The Protection of Non-Conventional Trademarks
In recent years, new types of signs have knocked on the door of trade mark protection. Colors, smells, sounds, moving images, have claimed that, alike more traditional signs such as denominations, logos, images, they too can fulfill the distinctive function of trade marks.
After heated discussions and controversies, courts, IP offices and lawmakers have welcomed this expansion of the scope of trade mark right.
Critical questions still remain though, such as the impact of such protection on freedom of competition or on other socially valuable uses of such signs, the market advantage enjoyed by holders of those non-traditional trademarks, and the risk of an ever-expanding trade mark field where everything under the sun could potentially be registered for someone’s exclusive benefit.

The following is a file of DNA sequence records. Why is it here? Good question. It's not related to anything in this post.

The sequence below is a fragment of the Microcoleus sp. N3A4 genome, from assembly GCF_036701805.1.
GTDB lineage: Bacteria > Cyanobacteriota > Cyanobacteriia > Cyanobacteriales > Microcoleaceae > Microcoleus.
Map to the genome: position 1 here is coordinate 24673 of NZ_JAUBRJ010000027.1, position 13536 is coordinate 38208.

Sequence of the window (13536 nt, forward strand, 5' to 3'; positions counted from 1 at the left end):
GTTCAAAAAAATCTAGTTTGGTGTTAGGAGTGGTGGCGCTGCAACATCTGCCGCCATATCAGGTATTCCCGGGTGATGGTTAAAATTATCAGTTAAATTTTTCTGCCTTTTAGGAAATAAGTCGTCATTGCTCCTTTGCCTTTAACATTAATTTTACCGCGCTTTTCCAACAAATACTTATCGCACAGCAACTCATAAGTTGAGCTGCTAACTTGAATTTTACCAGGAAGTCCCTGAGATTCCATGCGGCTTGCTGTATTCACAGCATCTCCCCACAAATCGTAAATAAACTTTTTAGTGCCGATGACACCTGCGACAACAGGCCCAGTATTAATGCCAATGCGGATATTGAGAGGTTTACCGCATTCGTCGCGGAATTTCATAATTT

In view of the forthcoming publication of a collection of essays on non-traditional trademarks (Oxford University Press, 2018), Irene Calboli, Professor of Law, Texas A&M University School of Law, and Martin Senftleben, Professor, Vrije Universiteit Amsterdam, the two editors of the book and recognized trademark experts, will, along with other speakers, provide an overview of the debate and issues surrounding such trademarks.
Conclusive remarks by Jane Ginsburg, Professor of Law, Columbia University.
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